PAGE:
Kaw-Liga is a country music song written by Hank Williams and Fred Rose. Kaw-Liga is one of just a handful of songs that Williams wrote with Fred Rose, Roy Acuff recalled, Hank would come up with the ideas, and Fred would say, write it down and let me look at it. Kowaliga is a community in central Alabama on Lake Martin, named after a legendary Indian for which a wooden statue was placed near the lake, the song was written by Hank when he was staying at a lakeside cabin that he owned and still stands today. The Indian maid waits for Kaw-Liga to signal his affection for her, kaw-liga, that poor ol wooden head. The song ends with the Indian maid being bought and taken away from the store by a buyer, leaving Kaw-Liga alone, As lonely as can be. The song was recorded as part of Williams final recording session on September 23,1952 at Castle Studio in Nashville, the remarkably productive session produced I Could Never Be Ashamed of You, Take These Chains From My Heart, and Hanks masterpiece ballad Your Cheatin Heart.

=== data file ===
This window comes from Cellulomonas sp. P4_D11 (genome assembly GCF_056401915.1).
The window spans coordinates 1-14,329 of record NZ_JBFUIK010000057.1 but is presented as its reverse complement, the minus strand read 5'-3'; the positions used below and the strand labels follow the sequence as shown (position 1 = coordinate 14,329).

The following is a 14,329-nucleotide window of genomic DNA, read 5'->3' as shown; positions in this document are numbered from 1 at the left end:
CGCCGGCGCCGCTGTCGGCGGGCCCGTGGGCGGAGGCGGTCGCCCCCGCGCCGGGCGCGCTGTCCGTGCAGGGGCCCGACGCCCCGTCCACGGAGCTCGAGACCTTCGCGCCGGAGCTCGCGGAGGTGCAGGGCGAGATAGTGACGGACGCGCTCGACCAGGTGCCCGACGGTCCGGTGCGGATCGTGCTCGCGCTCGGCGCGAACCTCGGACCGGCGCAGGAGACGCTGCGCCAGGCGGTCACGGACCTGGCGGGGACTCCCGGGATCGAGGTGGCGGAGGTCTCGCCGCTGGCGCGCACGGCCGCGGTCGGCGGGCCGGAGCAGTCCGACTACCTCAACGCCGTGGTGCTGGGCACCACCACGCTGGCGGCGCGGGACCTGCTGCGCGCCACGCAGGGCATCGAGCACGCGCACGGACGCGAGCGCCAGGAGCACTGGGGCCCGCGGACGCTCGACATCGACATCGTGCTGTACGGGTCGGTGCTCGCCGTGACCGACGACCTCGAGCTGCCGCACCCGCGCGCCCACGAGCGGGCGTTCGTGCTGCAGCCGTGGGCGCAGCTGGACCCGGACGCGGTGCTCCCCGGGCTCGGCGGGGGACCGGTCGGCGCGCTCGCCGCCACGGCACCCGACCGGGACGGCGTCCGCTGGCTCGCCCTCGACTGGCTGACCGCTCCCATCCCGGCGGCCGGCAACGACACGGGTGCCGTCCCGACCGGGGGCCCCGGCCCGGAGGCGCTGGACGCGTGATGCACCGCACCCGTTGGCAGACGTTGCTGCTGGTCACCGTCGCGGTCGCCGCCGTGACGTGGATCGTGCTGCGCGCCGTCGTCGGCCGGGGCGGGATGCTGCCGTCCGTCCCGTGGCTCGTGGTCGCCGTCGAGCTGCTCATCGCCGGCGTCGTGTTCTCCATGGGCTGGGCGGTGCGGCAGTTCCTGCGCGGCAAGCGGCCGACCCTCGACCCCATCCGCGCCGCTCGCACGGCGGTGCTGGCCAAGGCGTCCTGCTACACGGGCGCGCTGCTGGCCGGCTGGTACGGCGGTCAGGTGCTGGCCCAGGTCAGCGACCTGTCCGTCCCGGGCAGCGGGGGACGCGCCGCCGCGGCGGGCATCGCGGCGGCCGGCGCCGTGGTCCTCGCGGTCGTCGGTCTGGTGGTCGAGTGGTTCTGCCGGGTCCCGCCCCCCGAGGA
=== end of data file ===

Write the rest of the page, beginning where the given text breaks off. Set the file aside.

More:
More than any song, Kaw-Liga bears evidence of the guiding hand of Rose. In addition, the song out, the only Hank Williams song to do so. Williams is backed by Tommy Jackson, Don Helms, Chet Atkins, Jack Shook, the single was released posthumously in January 1953 on the MGM Records label and it remained No.1 on the Billboard Country chart for 14 weeks. The flipside, Your Cheatin Heart, remained #1 on the chart for 6 weeks. A demo version of Williams singing Kaw-Liga with just his guitar, on the recording, Williams flubs a chord and can be heard muttering shit before starting the song again. Champ Butler was the first to record the song, predating Williams release, marty Robbins included it as the opening track of his self-titled 1958 LP. Johnny and the Hurricanes released a version of the song in 1963. Del Shannon recorded it for his 1964 album Del Shannon Sings Hank Williams, charley Pride took a live version of the song to #3 on the country singles chart in 1969. Loretta Lynn recorded it in 1969, Roy Orbison recorded it for his tribute album Hank Williams the Roy Orbison Way in 1970.